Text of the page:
In December 2019, the first cases of “a pneumonia of unknown cause” were reported in Wuhan, China, a port city of 11 million people in the central Hubei province. As COVID-19 — an infectious disease caused by the novel coronavirus SARS-Cov-2 — spread and reached the status of a pandemic by March 11, 2020, so did racist and xenophobic rhetoric around its origins, and instances of racial stigmatization and violence against people of Asian descent. The bigoted rhetoric of U.S. President Trump who, in official statements to the national press dubbed COVID-19 the “Chinese Virus,” further fueled these sentiments and acts of violence.
This kind of overt racism and racialization of disease is not new in the U.S.; it is just the newest iteration of the ways Black, Latinx, Asian, and various immigrant groups have been viewed as “vectors of disease.” In 1899, for instance, renowned sociologist W.E.B. Du Bois highlighted the racialization of tuberculosis in his pathbreaking work The Philadelphia Negro:
“Particularly with regard to consumption, it must be remembered that Negroes are not the first people who have been claimed as its peculiar victims; the Irish were once thought to be doomed by that disease — but that was when Irishmen were unpopular.”
Other recent examples include syphilis in the U.S. south in the early 1900s, the domestic and global AIDS epidemic, and the cholera outbreaks in Venezuela in 1992 and in Haiti in 2011. Each was seen, to some extent, as rooted in cultural or other characteristics of racial/ethnic minority populations, a perception fanned by media reports and research approaches.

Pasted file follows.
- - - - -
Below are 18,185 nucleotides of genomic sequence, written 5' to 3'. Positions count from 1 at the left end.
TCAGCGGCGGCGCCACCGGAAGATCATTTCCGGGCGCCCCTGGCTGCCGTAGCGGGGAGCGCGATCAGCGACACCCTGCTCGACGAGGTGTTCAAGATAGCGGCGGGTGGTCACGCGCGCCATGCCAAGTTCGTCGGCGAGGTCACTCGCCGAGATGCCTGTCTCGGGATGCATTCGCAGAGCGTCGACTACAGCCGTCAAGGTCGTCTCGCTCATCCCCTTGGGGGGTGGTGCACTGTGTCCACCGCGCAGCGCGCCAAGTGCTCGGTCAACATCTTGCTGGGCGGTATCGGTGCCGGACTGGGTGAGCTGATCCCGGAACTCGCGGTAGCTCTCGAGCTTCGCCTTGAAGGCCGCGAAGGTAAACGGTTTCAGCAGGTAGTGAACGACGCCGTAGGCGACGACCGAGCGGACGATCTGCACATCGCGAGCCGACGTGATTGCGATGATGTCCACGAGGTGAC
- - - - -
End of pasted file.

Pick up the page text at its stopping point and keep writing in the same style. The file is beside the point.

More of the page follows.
. . .while COVID-19 is indiscriminate in its transmission, its propagation within a society steeped in structural racism will undoubtedly, as we are already beginning to see, lead to disproportionate impacts among marginalized racial groups in this country.
But racialization of the COVID-19 pandemic was just the beginning. As this public health crisis unfolds in the U.S., it is making even more visible the interlocking systems of racism and marginalization that have their origins in the genocide of Native American peoples and enslavement of African peoples, which together constitute the foundation upon which the nation was built. Thus, while COVID-19 is indiscriminate in its transmission, its propagation within a society steeped in structural racism will undoubtedly, as we are already beginning to see, lead to disproportionate impacts among marginalized racial groups in this country.
Undetected Cases Among Racially Marginalized Communities